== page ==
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Gene carriers face other risks

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Carrying the aspartylglucosaminuria (AGU) mutation predisposes to chronic arthritis, researchers in Finland have found. There the mutation and the autosomal recessive disorder are more common. The carrier frequency of the AGUF in major gene is 1 in 50–85 (about 70 000 people), and 240 cases of AGU are known.

Chronic arthritis is a common feature of AGU. Looking for a potential link between the two, Arvio et al screened two groups of patients: 173 unrelated patients with rheumatoid factor (RF) positive arthritis and no relatives with AGU for the AGUF in major gene, and 131 carriers of AGU in whose child had AGU for RF.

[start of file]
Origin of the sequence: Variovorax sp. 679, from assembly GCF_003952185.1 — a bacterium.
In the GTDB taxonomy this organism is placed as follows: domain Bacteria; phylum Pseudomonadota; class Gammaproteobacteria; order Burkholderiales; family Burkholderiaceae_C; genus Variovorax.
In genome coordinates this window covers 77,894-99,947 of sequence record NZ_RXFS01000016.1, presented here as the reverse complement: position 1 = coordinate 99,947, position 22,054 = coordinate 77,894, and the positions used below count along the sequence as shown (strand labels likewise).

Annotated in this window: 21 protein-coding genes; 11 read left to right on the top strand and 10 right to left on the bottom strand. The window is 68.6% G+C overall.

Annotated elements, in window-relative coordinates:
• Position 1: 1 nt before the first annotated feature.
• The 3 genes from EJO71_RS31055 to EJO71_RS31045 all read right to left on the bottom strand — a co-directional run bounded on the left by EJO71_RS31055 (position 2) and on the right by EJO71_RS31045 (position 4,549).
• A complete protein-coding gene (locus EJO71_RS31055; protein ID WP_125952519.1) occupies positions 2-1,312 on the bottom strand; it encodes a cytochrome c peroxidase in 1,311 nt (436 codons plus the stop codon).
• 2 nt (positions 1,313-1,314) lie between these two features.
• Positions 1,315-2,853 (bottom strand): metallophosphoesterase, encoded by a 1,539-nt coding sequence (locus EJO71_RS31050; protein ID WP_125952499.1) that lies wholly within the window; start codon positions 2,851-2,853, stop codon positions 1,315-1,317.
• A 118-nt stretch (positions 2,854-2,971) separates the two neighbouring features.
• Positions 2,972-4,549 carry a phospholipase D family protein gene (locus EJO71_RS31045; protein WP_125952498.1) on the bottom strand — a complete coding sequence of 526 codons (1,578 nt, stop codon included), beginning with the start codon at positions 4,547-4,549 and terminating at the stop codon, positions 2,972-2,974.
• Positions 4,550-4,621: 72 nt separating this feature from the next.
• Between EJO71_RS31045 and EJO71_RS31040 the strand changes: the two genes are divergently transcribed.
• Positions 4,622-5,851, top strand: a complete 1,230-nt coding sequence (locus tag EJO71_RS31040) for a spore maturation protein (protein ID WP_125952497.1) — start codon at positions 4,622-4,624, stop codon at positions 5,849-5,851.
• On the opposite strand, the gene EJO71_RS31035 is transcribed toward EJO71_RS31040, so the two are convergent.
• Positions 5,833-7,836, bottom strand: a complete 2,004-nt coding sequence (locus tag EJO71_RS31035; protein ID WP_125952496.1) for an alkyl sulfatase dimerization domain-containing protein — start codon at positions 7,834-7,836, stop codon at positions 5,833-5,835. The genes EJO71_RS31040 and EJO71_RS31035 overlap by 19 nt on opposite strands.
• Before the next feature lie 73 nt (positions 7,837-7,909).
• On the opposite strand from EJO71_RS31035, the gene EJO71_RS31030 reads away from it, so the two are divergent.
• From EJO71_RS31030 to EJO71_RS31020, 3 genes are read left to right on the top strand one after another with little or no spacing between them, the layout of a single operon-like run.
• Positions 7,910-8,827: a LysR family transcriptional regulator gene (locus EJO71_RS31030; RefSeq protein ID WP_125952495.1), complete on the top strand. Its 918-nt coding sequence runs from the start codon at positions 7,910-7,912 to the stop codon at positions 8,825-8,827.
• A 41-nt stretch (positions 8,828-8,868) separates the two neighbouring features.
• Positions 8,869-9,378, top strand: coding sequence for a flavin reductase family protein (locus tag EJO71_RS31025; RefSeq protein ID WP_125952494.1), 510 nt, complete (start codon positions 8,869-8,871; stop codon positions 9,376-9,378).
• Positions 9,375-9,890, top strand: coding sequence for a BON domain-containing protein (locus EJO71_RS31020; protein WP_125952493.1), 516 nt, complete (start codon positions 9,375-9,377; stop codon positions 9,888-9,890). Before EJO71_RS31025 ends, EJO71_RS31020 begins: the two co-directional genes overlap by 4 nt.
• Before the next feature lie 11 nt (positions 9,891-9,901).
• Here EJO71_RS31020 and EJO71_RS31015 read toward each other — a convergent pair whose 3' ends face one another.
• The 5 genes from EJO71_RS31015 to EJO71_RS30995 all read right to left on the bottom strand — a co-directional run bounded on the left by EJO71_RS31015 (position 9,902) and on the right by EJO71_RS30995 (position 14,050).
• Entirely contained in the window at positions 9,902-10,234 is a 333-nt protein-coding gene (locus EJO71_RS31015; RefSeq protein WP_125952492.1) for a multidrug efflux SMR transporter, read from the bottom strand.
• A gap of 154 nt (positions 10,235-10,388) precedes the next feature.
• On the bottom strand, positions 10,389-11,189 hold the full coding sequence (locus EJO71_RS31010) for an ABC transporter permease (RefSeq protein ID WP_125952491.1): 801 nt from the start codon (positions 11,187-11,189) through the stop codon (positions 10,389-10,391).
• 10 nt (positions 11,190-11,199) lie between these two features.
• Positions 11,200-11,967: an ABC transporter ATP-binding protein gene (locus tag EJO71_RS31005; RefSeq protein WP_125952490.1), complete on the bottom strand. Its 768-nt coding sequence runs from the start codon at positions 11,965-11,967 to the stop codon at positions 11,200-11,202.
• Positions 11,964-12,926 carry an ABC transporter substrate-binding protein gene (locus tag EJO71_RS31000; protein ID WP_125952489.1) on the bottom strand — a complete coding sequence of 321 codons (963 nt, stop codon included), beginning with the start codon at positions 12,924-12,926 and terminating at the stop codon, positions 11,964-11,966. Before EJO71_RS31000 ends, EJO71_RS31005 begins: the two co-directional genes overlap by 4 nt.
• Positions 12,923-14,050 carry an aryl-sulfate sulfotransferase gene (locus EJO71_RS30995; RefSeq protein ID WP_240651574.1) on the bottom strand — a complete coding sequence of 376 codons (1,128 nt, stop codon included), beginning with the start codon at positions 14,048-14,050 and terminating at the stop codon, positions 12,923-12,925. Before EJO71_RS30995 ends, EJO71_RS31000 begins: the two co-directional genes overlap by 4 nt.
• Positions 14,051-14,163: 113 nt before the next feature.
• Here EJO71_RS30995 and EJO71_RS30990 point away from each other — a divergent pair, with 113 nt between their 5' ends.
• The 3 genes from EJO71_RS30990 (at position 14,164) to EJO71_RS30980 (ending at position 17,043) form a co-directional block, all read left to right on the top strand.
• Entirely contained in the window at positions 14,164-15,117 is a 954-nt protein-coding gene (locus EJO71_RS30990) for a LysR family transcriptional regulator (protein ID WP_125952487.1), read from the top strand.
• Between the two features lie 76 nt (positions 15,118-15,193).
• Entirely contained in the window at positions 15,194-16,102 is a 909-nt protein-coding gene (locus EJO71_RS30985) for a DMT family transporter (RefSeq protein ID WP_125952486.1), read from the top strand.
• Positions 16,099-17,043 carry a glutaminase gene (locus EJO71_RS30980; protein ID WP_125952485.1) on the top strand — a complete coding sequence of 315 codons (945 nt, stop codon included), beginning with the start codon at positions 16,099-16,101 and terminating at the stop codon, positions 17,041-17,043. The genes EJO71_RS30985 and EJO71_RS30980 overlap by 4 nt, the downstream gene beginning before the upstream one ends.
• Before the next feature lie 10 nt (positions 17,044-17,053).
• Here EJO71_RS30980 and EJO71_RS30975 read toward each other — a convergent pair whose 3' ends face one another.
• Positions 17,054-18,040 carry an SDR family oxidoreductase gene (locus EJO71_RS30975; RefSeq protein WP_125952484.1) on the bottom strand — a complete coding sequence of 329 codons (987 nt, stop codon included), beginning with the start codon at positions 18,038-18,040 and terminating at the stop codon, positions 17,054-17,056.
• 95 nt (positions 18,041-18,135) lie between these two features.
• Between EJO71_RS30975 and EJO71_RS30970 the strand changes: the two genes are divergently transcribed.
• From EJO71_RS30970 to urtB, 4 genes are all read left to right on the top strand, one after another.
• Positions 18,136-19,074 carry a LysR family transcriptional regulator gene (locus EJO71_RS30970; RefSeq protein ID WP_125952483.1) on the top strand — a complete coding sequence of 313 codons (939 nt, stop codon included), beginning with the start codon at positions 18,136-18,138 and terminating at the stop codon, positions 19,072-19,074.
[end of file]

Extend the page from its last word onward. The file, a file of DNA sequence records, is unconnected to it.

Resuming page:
Among patients with rheumatoid arthritis 3.5% (six) were AGUF in carriers compared with 1.6% for the Finnish population; relative risk of being a carrier 2.2 (95% confidence interval 0.9 to 5.0, p=0.054). Among parents of AGU patients 2.3% (three) had chronic arthritis: one a woman of 72 with RF positive arthritis for 50 years, two HLA B27 men with alkylosing spondylitis; 17 (13%) were RF positive, eight with joint symptoms for over three months, though chronic arthritis was unconfirmed clinically.

Carrier status for autosomal recessive disease may predispose to other conditions. Comparing the carrier rate of AGUF in in patients with chronic arthritis in their series with the estimate for the Finnish population (1:28 versus 1:50–85) and the prevalence of ankylosing spondylitis in parents of AGU patients (3.4% versus 0.15%), Arvio et al conclude that arthritis and AGU carrier state are at least weakly linked.

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